sparks Naipes Guerreiro


Returning from battles during the Hundred Years War (1337-1453), English soldiers brought various objects from the continent. The commercial freight of French and Flemish merchants on route to England included wines, missals, prayer books and other popular merchandise of the era. These consignments also included playing cards, which were seen as a new fashionable item from continental Europe, still little known in the British Isles. Many French traders stayed in the city of Rouen in northern France, which was an important export center for products from France and other European countries.

Accordingly, the regional Rouen deck became the standard used in England. Craftsmen soon appeared, especially in London, interested in producing cards in the country, following the new model. The opening of the market led some French manufacturers to establish themselves in London, including Blanchard, an important French manufacturer at the time. From the fourteenth to the eighteenth century, use of the characteristic English standard deck was restricted to England. In the eighteenth century, the deck followed pilgrims to English colonies in the New World.


In England, the game of whist also emerged in the eighteenth century, following the original structure of the trick games. Whist soon became a popular game and was played in other European countries and in the Orient, especially in India, an important British colony at the time. In the United States, poker became popular as a betting game. From various American regions, the game spread throughout the American territories and from there, move on to other parts of the world.

All these games used the English deck as standard. And gradually, but quickly, the design spread around the world, following the passion for whist and poker. The successor of whist, bridge became well-known as an important game in the early twentieth century. And English deck was increasingly known and recognized as the standard deck. The design originally created by an obscure Rouen manufacturer soon became the international standard, used by a great many players and manufactured throughout the world. Today, when someone speaks of a deck of cards, they are almost certainly referring to a deck using the international standard. The 157 and 139 decks (in the regular and Experience versions), together with Poker Stars, Texas Hold Em and other quality decks, are some of the decks Copag has manufactured for many years.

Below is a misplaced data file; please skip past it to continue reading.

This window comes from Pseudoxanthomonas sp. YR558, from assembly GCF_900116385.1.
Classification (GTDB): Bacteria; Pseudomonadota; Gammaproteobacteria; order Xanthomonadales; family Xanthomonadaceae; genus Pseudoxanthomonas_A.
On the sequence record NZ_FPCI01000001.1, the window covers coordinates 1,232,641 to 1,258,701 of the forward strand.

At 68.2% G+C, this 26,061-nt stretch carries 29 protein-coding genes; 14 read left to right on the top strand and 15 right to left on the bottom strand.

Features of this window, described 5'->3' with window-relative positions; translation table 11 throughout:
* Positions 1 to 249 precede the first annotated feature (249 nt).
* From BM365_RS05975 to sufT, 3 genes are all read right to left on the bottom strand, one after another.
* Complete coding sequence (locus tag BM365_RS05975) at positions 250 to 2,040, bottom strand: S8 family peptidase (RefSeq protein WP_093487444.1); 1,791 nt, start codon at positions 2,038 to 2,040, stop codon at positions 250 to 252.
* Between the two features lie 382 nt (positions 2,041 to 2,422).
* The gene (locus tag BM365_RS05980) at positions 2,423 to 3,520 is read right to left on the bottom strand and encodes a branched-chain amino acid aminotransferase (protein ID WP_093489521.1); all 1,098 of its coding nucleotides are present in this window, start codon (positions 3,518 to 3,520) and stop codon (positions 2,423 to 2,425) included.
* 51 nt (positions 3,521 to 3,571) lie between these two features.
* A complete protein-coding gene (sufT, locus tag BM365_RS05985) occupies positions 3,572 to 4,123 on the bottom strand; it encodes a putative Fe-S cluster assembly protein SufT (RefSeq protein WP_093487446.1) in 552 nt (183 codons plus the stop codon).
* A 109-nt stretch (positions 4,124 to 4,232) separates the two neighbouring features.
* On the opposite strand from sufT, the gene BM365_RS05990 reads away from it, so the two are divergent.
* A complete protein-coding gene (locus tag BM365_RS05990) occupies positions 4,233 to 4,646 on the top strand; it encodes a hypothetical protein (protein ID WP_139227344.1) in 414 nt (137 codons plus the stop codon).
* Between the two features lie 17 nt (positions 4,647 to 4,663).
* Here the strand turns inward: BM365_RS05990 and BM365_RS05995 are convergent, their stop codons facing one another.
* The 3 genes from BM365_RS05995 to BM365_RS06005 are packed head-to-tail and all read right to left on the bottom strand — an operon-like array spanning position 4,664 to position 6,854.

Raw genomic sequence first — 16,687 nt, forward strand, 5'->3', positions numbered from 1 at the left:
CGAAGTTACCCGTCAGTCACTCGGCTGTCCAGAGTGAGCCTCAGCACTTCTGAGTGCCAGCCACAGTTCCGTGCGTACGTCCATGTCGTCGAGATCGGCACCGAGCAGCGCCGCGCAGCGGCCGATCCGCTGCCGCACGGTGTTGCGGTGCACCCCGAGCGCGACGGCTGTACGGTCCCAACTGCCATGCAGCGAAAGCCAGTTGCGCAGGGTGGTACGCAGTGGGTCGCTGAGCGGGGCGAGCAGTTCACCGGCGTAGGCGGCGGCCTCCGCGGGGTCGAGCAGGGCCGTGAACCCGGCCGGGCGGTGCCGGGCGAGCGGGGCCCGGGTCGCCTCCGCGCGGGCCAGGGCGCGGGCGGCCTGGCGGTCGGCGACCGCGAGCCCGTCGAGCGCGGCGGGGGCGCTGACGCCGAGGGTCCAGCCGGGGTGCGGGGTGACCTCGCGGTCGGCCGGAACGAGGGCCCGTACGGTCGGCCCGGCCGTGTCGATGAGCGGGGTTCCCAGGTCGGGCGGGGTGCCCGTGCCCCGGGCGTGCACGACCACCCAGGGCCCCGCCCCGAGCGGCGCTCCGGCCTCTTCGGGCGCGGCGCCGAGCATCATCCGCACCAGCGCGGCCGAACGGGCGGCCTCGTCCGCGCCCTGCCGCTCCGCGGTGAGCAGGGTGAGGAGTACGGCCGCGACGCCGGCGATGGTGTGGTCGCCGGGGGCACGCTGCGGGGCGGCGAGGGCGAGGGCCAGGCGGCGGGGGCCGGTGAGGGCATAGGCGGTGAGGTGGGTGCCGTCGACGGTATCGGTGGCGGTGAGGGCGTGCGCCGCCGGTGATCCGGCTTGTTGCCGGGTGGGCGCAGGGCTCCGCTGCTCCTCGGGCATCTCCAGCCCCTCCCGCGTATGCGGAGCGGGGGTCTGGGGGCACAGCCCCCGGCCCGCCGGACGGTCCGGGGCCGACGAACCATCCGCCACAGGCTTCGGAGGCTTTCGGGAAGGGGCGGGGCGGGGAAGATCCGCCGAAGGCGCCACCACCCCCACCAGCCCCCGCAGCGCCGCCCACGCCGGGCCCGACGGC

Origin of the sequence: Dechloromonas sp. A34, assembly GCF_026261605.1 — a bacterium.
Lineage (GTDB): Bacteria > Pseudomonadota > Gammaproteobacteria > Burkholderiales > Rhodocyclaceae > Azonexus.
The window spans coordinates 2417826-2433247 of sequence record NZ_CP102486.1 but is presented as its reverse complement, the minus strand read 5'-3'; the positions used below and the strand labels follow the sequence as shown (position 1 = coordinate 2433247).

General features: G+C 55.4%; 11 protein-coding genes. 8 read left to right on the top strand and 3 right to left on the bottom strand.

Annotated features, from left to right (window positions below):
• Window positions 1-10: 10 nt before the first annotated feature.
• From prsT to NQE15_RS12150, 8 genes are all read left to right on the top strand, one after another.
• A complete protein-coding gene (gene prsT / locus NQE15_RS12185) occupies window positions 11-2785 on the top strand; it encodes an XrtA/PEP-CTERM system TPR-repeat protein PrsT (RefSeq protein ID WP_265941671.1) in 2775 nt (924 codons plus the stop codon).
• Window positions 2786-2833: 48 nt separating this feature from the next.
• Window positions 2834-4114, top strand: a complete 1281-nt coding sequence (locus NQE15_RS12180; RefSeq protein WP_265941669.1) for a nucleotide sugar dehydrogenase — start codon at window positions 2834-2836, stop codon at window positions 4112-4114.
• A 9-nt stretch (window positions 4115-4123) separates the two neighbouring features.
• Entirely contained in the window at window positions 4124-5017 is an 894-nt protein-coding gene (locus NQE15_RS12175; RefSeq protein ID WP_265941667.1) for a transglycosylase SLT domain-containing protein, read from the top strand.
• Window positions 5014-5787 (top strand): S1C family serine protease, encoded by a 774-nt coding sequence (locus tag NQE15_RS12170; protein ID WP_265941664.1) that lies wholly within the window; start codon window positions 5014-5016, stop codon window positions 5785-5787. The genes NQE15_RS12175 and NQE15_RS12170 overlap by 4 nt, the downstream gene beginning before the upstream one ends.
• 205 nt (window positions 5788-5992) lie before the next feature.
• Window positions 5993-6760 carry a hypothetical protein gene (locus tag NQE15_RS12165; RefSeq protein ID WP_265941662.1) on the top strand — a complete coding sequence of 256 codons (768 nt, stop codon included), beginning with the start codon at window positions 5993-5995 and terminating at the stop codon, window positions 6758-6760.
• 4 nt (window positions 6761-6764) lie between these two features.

One of the most interesting and striking aspects of this standard is that the main characteristics of the figure designs have been maintained for more than five centuries. Perhaps this is the most enduring and most copied graphic design in the world.

Comprising 52 cards, the deck uses the French suit system. It consists of three figures (King, Queen and Jack) and 10 numbered cards for each suit.

Although each of the many manufacturers who have produced and continue to produce international standard decks have also created and modified styles, often corrupting the original meaning of a particular detail, various basic points have been retained in almost all versions produced. Note, however, that in modern decks it is often difficult to associate the details of figures to known objects. Over time, designs that once represented specific items, such as weapons and clothing ornaments, were transformed into stylized abstract shapes, often with an appearance quite different to the original.

The following illustration shows significant stages in the evolution of the international deck design, since its inception in Rouen.